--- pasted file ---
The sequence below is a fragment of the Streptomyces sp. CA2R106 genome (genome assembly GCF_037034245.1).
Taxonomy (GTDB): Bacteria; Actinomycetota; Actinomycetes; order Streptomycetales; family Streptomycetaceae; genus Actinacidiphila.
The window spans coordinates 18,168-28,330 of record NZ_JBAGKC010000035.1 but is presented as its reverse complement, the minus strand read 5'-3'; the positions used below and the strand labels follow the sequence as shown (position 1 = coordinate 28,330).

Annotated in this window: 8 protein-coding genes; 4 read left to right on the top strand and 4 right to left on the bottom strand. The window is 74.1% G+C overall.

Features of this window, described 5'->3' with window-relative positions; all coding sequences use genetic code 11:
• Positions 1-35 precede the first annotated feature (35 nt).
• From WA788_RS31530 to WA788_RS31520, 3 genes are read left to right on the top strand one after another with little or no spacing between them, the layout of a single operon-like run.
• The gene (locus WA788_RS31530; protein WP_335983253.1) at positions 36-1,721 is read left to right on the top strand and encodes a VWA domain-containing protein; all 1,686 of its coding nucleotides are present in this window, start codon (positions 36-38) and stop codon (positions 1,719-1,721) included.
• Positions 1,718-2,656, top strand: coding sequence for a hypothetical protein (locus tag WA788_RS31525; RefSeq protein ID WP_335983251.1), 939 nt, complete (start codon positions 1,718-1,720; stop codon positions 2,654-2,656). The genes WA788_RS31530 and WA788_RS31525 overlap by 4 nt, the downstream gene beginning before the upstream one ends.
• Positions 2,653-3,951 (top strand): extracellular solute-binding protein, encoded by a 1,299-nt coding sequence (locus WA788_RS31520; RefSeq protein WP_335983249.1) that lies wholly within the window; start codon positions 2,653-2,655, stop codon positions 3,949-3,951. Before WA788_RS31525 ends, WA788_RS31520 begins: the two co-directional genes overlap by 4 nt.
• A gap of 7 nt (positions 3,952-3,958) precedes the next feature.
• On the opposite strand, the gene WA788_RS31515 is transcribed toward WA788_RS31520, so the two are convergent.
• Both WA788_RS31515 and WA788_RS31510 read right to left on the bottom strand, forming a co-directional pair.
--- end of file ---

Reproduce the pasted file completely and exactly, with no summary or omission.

The sequence below is a fragment of the Streptomyces sp. CA2R106 genome (genome assembly GCF_037034245.1).
Taxonomy (GTDB): Bacteria; Actinomycetota; Actinomycetes; order Streptomycetales; family Streptomycetaceae; genus Actinacidiphila.
The window spans coordinates 18,168-28,330 of record NZ_JBAGKC010000035.1 but is presented as its reverse complement, the minus strand read 5'-3'; the positions used below and the strand labels follow the sequence as shown (position 1 = coordinate 28,330).

Annotated in this window: 8 protein-coding genes; 4 read left to right on the top strand and 4 right to left on the bottom strand. The window is 74.1% G+C overall.

Features of this window, described 5'->3' with window-relative positions; all coding sequences use genetic code 11:
• Positions 1-35 precede the first annotated feature (35 nt).
• From WA788_RS31530 to WA788_RS31520, 3 genes are read left to right on the top strand one after another with little or no spacing between them, the layout of a single operon-like run.
• The gene (locus WA788_RS31530; protein WP_335983253.1) at positions 36-1,721 is read left to right on the top strand and encodes a VWA domain-containing protein; all 1,686 of its coding nucleotides are present in this window, start codon (positions 36-38) and stop codon (positions 1,719-1,721) included.
• Positions 1,718-2,656, top strand: coding sequence for a hypothetical protein (locus tag WA788_RS31525; RefSeq protein ID WP_335983251.1), 939 nt, complete (start codon positions 1,718-1,720; stop codon positions 2,654-2,656). The genes WA788_RS31530 and WA788_RS31525 overlap by 4 nt, the downstream gene beginning before the upstream one ends.
• Positions 2,653-3,951 (top strand): extracellular solute-binding protein, encoded by a 1,299-nt coding sequence (locus WA788_RS31520; RefSeq protein WP_335983249.1) that lies wholly within the window; start codon positions 2,653-2,655, stop codon positions 3,949-3,951. Before WA788_RS31525 ends, WA788_RS31520 begins: the two co-directional genes overlap by 4 nt.
• A gap of 7 nt (positions 3,952-3,958) precedes the next feature.
• On the opposite strand, the gene WA788_RS31515 is transcribed toward WA788_RS31520, so the two are convergent.
• Both WA788_RS31515 and WA788_RS31510 read right to left on the bottom strand, forming a co-directional pair.